Association of Down’s syndrome and Hypothyroidism was reported since 1866 [1]. Thereafter many studies also reported this association [2,3]. Wide variations were reported regarding the association of Thyroid dysfunction with Down’s syndrome. Thyroid dysfunction in Down’s syndrome adds up to many conditions like developmental delay, cardiopulmonary and gastrointestinal abnormalities [4,5]. The frequency of hypothyroidism was found to be 28 times more in new-born children’s than the normal population [1]. It was also reported that percentage of individuals with Down’s syndrome, the chances of Thyroid dysfunction increase with the age [6]. Studies have shown different views regarding the association as it is difficult to differentiate the symptoms of Downs’s syndrome and Hypothyroidism [1]. Most of the studies recommend regular check-up for thyroid function while few studies think it is not necessary [7]. Present study is attempted to investigate into the association of Thyroid dysfunction and Down’s syndrome in children of increasing age group.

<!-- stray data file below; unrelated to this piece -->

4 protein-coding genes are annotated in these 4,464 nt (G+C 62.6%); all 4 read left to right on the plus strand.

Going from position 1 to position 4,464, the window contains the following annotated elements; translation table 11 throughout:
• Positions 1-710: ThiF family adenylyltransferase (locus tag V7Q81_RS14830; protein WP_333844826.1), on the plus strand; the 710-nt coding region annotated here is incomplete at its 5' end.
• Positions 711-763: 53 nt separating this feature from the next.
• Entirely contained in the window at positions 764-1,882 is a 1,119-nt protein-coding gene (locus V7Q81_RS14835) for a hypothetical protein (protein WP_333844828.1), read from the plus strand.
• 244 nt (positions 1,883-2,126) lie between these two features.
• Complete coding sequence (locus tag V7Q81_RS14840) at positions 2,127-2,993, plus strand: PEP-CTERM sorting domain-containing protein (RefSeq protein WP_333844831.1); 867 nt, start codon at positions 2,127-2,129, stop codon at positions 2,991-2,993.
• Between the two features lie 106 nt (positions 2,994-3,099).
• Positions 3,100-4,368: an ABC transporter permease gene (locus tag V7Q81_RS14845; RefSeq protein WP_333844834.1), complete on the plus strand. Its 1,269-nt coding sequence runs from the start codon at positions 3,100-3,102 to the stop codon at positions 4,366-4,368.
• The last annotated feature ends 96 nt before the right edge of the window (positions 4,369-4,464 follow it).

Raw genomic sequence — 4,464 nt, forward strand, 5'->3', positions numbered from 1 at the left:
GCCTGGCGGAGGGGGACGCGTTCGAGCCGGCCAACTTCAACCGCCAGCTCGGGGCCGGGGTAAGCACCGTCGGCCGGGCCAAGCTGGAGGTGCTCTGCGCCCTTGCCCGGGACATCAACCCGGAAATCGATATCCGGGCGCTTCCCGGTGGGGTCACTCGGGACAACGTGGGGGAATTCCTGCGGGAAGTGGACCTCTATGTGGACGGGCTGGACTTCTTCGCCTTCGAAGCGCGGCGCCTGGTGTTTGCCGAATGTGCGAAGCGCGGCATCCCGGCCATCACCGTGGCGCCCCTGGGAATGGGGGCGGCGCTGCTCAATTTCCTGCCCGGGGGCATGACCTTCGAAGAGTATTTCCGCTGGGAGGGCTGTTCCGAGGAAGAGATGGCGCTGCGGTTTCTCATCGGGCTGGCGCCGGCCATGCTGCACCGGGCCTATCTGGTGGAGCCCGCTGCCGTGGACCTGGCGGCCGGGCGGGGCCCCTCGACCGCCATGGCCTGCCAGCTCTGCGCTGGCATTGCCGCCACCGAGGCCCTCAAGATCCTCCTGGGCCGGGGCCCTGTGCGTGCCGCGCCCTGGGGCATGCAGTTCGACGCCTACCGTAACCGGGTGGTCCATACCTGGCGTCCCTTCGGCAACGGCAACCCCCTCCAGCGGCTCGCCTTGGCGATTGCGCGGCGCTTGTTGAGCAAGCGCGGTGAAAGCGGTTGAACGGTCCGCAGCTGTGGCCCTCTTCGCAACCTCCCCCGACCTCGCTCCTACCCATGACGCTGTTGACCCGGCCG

Materials and Methods

This study was conducted at “Down Syndrome Care Association, Nashik, India”. This study was carried out since 2009. The inclusion criteria were all participants in the study should be a proven case of Down’s syndrome. Consent was taken from the parents for the study. The sample size was 68. As the case was diagnosed for Down’s syndrome, the blood samples were collected from each of the cases and tested for levels of Thyroid Stimulating Hormone (TSH). Different age groups were identified and data was segregated. The data was statistically analysed and results were drawn. The findings were compared to the standard TSH level in normal individuals and results were obtained.

Results

There is a large variation in TSH levels in different age groups. The TSH levels in new-born has a vast range (Average range 0.9 mU/L to 7.1 mU/L). It settles down as age increases. In School going children (age 5 to 10 yrs.) it comes down to 0.6 mU/L to 5.5 mU/L. While it further settles in older age (0.4 mU/L to 4 mU/L). Present study population was divided this in three different groups i.e. Children below the age of 5 yrs, Second group of children from 5 yrs. to 10 yrs, and third group of children above 10 yrs. to 18yrs (Tables 1-5 and Figures 1-5).